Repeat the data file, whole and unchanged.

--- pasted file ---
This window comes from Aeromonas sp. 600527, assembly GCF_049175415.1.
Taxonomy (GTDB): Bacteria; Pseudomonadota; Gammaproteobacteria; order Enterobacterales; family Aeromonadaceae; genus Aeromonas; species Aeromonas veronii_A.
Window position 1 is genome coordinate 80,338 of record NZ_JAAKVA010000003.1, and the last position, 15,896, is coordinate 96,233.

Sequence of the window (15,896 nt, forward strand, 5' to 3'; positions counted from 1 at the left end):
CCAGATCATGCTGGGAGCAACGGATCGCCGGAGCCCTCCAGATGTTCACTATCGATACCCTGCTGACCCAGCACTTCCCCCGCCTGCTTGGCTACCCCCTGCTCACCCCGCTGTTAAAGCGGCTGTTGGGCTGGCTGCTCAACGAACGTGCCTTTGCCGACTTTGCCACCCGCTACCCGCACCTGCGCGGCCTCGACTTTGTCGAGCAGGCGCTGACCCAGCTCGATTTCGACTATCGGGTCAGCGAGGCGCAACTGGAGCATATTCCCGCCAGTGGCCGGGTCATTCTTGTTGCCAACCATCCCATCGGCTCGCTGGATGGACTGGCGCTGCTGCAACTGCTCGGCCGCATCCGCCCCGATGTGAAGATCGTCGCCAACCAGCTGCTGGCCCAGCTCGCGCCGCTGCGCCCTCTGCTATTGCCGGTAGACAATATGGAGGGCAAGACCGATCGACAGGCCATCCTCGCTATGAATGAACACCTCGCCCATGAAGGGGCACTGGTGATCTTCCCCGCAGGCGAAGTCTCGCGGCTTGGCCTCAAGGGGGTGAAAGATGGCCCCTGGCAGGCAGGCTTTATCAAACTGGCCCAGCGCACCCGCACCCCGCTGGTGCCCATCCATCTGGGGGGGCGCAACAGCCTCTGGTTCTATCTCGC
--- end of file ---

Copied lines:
This window comes from Aeromonas sp. 600527, assembly GCF_049175415.1.
Taxonomy (GTDB): Bacteria; Pseudomonadota; Gammaproteobacteria; order Enterobacterales; family Aeromonadaceae; genus Aeromonas; species Aeromonas veronii_A.
Window position 1 is genome coordinate 80,338 of record NZ_JAAKVA010000003.1, and the last position, 15,896, is coordinate 96,233.

Sequence of the window (15,896 nt, forward strand, 5' to 3'; positions counted from 1 at the left end):
CCAGATCATGCTGGGAGCAACGGATCGCCGGAGCCCTCCAGATGTTCACTATCGATACCCTGCTGACCCAGCACTTCCCCCGCCTGCTTGGCTACCCCCTGCTCACCCCGCTGTTAAAGCGGCTGTTGGGCTGGCTGCTCAACGAACGTGCCTTTGCCGACTTTGCCACCCGCTACCCGCACCTGCGCGGCCTCGACTTTGTCGAGCAGGCGCTGACCCAGCTCGATTTCGACTATCGGGTCAGCGAGGCGCAACTGGAGCATATTCCCGCCAGTGGCCGGGTCATTCTTGTTGCCAACCATCCCATCGGCTCGCTGGATGGACTGGCGCTGCTGCAACTGCTCGGCCGCATCCGCCCCGATGTGAAGATCGTCGCCAACCAGCTGCTGGCCCAGCTCGCGCCGCTGCGCCCTCTGCTATTGCCGGTAGACAATATGGAGGGCAAGACCGATCGACAGGCCATCCTCGCTATGAATGAACACCTCGCCCATGAAGGGGCACTGGTGATCTTCCCCGCAGGCGAAGTCTCGCGGCTTGGCCTCAAGGGGGTGAAAGATGGCCCCTGGCAGGCAGGCTTTATCAAACTGGCCCAGCGCACCCGCACCCCGCTGGTGCCCATCCATCTGGGGGGGCGCAACAGCCTCTGGTTCTATCTCGC